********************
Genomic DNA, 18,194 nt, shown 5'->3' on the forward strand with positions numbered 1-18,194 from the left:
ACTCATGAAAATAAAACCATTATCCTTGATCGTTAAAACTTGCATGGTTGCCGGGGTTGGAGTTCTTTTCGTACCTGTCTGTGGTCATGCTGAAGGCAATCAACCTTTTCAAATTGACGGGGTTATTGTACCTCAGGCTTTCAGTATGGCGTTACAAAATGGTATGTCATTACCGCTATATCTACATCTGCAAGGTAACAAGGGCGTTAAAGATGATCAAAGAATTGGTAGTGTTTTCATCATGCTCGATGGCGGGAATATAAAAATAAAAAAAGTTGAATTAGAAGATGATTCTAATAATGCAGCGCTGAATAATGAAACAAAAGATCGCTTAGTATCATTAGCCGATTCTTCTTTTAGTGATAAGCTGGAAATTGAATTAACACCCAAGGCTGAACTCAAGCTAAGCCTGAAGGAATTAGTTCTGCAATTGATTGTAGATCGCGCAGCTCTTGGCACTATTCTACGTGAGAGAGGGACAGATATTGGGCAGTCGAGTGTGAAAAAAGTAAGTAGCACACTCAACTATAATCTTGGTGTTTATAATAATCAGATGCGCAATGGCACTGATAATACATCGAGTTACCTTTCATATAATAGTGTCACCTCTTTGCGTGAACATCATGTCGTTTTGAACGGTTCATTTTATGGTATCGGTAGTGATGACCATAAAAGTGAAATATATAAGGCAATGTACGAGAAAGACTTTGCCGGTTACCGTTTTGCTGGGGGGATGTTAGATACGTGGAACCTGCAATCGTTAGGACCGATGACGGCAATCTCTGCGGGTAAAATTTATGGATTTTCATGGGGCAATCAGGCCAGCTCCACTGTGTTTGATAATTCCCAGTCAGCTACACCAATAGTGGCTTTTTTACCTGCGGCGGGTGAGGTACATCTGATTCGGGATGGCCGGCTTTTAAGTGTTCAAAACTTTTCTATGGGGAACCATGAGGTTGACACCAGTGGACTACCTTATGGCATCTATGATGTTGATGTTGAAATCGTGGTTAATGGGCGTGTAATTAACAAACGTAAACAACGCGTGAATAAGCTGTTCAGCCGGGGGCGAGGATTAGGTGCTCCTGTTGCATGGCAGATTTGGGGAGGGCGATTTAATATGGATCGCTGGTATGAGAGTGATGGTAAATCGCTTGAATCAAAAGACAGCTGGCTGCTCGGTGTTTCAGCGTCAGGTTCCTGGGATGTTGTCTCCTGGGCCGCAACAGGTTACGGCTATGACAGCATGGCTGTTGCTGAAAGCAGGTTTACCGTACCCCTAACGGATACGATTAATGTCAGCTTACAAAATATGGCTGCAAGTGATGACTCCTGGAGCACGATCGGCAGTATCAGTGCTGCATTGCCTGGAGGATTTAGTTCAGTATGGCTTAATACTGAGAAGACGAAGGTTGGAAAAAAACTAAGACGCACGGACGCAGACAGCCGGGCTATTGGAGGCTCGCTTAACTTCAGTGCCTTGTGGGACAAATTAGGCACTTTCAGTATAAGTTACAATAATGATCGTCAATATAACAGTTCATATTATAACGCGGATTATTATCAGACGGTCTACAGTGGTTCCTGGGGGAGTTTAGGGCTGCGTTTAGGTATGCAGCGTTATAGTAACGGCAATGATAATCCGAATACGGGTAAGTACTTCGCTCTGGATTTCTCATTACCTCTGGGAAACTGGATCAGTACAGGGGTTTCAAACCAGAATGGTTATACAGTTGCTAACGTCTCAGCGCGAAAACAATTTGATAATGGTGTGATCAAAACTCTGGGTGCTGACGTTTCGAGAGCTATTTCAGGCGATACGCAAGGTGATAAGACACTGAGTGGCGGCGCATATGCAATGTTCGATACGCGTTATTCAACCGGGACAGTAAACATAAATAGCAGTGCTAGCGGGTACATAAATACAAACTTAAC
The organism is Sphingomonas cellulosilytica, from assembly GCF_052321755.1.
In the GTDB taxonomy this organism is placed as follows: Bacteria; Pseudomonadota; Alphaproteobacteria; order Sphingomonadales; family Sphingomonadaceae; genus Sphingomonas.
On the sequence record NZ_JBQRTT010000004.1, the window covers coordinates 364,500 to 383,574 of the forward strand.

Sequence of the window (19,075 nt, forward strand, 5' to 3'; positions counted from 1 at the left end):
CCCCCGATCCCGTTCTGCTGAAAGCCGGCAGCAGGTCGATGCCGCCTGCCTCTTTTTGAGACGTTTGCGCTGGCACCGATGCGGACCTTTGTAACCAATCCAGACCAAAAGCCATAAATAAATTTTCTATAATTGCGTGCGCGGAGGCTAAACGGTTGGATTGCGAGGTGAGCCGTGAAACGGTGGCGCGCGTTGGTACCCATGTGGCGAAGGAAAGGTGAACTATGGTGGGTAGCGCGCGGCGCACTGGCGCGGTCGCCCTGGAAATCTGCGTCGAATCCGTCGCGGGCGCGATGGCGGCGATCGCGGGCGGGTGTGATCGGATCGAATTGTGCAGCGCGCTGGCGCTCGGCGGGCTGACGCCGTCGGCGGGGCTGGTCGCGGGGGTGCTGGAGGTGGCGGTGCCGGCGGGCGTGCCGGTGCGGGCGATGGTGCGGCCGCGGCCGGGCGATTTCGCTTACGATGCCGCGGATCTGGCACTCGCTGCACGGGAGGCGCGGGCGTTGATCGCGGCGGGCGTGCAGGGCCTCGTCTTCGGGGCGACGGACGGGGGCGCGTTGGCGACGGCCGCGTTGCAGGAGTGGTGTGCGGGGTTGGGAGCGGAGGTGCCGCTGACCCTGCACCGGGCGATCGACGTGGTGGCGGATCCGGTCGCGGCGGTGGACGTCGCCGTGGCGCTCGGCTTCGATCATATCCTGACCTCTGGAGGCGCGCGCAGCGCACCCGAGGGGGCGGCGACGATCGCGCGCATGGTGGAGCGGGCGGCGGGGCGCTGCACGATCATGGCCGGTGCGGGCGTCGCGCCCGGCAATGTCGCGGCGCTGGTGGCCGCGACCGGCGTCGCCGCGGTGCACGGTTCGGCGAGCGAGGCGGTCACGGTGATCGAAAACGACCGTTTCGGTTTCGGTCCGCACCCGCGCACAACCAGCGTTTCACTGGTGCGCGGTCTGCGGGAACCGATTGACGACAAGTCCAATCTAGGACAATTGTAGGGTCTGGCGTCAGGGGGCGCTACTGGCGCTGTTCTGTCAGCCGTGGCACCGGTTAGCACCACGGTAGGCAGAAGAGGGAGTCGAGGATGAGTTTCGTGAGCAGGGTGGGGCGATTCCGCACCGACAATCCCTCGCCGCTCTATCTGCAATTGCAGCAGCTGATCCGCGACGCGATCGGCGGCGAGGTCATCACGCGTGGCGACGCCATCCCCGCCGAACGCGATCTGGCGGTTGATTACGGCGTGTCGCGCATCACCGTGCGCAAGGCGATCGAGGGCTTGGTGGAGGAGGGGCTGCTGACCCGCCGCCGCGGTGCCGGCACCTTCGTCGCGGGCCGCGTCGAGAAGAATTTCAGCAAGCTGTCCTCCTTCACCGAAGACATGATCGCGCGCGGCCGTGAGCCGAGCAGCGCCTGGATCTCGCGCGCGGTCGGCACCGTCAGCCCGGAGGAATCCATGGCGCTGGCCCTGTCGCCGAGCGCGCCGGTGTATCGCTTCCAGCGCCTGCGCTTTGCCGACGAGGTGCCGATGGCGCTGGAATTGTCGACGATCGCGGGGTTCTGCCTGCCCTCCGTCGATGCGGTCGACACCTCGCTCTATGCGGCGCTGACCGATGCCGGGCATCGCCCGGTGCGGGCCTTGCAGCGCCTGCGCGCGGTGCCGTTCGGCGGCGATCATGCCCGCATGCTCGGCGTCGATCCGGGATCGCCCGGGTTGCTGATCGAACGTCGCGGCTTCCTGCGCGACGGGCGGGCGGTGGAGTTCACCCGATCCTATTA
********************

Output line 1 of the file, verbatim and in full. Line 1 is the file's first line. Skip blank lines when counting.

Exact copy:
Genomic DNA, 18,194 nt, shown 5'->3' on the forward strand with positions numbered 1-18,194 from the left: